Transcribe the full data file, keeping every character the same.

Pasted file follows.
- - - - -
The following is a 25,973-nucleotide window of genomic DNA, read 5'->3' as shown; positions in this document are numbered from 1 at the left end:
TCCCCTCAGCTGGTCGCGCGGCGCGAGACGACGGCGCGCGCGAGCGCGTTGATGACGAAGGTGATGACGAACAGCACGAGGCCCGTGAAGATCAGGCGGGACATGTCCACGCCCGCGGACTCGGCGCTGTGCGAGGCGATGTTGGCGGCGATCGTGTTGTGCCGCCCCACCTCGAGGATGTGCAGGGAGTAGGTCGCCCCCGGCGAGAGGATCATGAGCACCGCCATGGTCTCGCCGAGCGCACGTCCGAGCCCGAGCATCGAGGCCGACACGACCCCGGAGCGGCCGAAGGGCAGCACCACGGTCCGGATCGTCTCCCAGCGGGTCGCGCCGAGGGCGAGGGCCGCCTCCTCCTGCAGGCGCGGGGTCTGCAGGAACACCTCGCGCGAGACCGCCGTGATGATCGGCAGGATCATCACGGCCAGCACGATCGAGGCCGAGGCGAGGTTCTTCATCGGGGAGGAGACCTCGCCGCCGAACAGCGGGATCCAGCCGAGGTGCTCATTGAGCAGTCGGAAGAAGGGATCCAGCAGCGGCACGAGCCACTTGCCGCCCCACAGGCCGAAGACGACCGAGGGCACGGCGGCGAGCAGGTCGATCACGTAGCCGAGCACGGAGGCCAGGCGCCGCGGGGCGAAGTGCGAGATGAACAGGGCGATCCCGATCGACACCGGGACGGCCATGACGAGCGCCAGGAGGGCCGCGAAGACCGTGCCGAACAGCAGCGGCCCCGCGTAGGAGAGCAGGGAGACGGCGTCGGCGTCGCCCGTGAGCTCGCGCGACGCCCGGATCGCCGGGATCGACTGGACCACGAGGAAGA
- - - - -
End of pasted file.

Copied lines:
The following is a 25,973-nucleotide window of genomic DNA, read 5'->3' as shown; positions in this document are numbered from 1 at the left end:
TCCCCTCAGCTGGTCGCGCGGCGCGAGACGACGGCGCGCGCGAGCGCGTTGATGACGAAGGTGATGACGAACAGCACGAGGCCCGTGAAGATCAGGCGGGACATGTCCACGCCCGCGGACTCGGCGCTGTGCGAGGCGATGTTGGCGGCGATCGTGTTGTGCCGCCCCACCTCGAGGATGTGCAGGGAGTAGGTCGCCCCCGGCGAGAGGATCATGAGCACCGCCATGGTCTCGCCGAGCGCACGTCCGAGCCCGAGCATCGAGGCCGACACGACCCCGGAGCGGCCGAAGGGCAGCACCACGGTCCGGATCGTCTCCCAGCGGGTCGCGCCGAGGGCGAGGGCCGCCTCCTCCTGCAGGCGCGGGGTCTGCAGGAACACCTCGCGCGAGACCGCCGTGATGATCGGCAGGATCATCACGGCCAGCACGATCGAGGCCGAGGCGAGGTTCTTCATCGGGGAGGAGACCTCGCCGCCGAACAGCGGGATCCAGCCGAGGTGCTCATTGAGCAGTCGGAAGAAGGGATCCAGCAGCGGCACGAGCCACTTGCCGCCCCACAGGCCGAAGACGACCGAGGGCACGGCGGCGAGCAGGTCGATCACGTAGCCGAGCACGGAGGCCAGGCGCCGCGGGGCGAAGTGCGAGATGAACAGGGCGATCCCGATCGACACCGGGACGGCCATGACGAGCGCCAGGAGGGCCGCGAAGACCGTGCCGAACAGCAGCGGCCCCGCGTAGGAGAGCAGGGAGACGGCGTCGGCGTCGCCCGTGAGCTCGCGCGACGCCCGGATCGCCGGGATCGACTGGACCACGAGGAAGA